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This Consensus Study Report was reviewed in draft form by individuals chosen for their diverse perspectives and technical expertise. The purpose of this independent review is to provide candid and critical comments that will assist the National Academies of Sciences, Engineering, and Medicine in making each published report as sound as possible and to ensure that it meets the institutional standards for quality, objectivity, evidence, and responsiveness to the study charge. The review comments and draft manuscript remain confidential to protect the integrity of the deliberative process.
We thank the following individuals for their review of this report:
Although the reviewers listed above provided many constructive comments and suggestions, they were not asked to endorse the conclusions or recommendations of this report, nor did they see the final draft
before its release. The review of this report was overseen by JACK C. EBELER, Health Policy Alternatives, Inc., and JODY D. RICH, Brown University. They were responsible for making certain that an independent examination of this report was carried out in accordance with the standards of the National Academies and that all review comments were carefully considered. Responsibility for the final content rests entirely with the authoring committee and the National Academies.
The committee of this study thanks Dr. Tara Benjamin and Dr. Jorge Delva for their service in the early phases of this report. The committee also thanks the Comprehensive Addiction and Recovery Act grantees for their work and for providing information to the National Academies of Sciences, Engineering, and Medicine for this study.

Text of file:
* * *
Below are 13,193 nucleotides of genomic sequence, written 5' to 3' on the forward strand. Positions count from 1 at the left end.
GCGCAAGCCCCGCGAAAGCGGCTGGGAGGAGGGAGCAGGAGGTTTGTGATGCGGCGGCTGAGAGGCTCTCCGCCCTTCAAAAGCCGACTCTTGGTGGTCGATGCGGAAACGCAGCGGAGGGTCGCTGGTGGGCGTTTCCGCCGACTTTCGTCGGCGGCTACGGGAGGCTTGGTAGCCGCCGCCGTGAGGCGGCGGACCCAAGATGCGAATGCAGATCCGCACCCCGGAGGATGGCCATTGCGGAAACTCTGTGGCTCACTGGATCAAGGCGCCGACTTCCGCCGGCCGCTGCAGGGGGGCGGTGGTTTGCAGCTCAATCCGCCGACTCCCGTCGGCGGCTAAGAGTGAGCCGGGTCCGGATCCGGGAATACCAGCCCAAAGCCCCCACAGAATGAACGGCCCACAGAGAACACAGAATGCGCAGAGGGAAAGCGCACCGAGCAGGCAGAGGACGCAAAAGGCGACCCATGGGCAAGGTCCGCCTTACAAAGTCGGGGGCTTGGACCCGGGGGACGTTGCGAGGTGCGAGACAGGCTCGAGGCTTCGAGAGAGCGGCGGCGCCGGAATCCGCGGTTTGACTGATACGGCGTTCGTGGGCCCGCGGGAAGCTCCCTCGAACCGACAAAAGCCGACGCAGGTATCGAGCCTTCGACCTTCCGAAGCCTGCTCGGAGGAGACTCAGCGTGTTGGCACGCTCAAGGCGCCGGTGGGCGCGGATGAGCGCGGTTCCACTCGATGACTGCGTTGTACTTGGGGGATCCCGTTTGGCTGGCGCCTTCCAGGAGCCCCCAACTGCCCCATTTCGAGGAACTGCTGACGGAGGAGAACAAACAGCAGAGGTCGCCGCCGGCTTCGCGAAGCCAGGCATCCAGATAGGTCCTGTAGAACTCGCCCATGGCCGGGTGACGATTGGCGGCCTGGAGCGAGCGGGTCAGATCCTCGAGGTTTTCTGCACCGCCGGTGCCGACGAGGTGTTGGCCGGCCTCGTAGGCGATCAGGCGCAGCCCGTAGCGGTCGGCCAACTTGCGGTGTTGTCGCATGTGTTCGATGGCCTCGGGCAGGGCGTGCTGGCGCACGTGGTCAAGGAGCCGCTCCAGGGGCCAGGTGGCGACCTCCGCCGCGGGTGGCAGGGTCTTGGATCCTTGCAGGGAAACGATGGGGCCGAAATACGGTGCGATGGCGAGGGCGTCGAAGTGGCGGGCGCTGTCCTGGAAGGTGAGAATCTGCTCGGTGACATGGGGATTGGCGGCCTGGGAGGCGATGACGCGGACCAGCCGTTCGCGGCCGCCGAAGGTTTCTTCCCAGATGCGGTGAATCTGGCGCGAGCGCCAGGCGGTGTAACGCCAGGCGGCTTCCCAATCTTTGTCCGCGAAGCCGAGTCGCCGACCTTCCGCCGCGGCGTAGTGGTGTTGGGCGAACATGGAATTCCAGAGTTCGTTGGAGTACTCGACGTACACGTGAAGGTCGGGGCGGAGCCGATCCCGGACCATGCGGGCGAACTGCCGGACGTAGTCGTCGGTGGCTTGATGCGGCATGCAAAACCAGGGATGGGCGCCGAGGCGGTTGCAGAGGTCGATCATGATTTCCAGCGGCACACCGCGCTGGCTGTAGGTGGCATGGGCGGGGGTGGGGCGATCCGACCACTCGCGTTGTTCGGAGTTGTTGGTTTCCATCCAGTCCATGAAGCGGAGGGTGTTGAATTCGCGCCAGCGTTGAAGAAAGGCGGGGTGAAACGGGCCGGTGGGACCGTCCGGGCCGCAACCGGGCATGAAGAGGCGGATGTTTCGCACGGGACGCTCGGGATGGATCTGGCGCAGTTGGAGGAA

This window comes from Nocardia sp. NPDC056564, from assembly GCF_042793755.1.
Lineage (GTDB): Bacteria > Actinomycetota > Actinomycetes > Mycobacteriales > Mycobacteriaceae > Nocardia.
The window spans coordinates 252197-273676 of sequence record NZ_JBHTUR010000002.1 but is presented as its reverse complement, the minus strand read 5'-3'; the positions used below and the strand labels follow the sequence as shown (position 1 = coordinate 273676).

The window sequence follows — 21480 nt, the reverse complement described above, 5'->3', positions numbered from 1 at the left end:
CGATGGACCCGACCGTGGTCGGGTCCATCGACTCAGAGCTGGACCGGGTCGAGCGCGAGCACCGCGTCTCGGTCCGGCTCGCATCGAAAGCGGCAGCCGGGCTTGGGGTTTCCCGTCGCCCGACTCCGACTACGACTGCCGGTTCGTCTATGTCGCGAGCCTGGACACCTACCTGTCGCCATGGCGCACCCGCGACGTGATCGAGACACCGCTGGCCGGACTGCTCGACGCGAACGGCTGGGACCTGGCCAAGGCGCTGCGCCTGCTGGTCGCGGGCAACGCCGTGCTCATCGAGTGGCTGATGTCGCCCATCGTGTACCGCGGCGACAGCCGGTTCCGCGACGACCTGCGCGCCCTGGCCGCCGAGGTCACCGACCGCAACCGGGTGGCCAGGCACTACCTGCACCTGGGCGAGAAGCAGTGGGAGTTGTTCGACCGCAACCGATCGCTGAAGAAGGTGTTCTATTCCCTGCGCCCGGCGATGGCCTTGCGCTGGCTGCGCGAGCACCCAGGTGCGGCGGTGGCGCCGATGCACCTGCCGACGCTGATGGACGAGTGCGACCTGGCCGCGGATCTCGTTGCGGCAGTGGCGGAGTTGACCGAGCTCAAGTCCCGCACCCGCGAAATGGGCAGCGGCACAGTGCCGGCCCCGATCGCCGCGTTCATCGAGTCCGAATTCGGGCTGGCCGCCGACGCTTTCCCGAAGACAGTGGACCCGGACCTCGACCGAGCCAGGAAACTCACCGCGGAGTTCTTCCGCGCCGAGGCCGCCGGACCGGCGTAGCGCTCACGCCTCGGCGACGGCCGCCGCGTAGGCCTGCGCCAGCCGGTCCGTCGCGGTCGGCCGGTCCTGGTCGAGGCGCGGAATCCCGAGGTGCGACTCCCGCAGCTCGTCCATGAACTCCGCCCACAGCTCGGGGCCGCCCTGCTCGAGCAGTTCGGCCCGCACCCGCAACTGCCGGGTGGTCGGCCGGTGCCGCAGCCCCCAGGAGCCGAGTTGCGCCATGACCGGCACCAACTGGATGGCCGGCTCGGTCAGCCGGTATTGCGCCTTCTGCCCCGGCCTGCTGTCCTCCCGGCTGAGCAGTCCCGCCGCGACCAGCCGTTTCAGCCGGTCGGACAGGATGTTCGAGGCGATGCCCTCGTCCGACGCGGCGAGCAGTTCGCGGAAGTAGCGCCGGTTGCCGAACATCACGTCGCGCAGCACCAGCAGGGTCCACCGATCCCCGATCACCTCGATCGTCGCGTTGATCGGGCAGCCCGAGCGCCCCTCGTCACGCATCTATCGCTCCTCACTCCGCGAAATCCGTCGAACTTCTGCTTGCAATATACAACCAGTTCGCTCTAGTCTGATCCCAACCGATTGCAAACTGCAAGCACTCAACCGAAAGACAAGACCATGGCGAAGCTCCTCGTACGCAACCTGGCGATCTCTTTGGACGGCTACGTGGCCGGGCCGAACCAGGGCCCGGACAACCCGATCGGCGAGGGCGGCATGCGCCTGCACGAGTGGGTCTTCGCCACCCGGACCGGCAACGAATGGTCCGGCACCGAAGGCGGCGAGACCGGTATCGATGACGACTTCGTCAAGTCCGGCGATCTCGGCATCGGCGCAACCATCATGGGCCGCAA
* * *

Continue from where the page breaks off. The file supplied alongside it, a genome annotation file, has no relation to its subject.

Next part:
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Substance use disorder (SUD), and opioid use disorder (OUD) in particular, is a significant public health concern in the United States. Drug overdose events and overdose deaths are a national crisis. Health systems and community infrastructures have struggled to adequately respond across a range of prevention, treatment, retention/recovery, and dissemination strategies. Deaths due to opioids number in the tens of thousands every year. Overdose is all too common, particularly given the recent influx of highly potent opioids, such as fentanyl, and the increase of opioid use with benzodiazepines. In addition, treatment for OUD can be challenging to implement, given issues such as lack of client engagement and retention in treatment, lack of access to treatment, social stigma, lack of integration with other services, and financing challenges. In 2016, the U.S. Congress authorized and appropriated funding to fight the opioid epidemic through the Department of Health and Human Services. Among other initiatives, the Comprehensive Addiction and Recovery Act (CARA) gave the Substance Abuse1 and Mental Health Services Administration (SAMHSA) authority and support to implement new grant programs focused on preventing overdose and treating individuals with OUD, including for high-risk populations, such as pregnant women.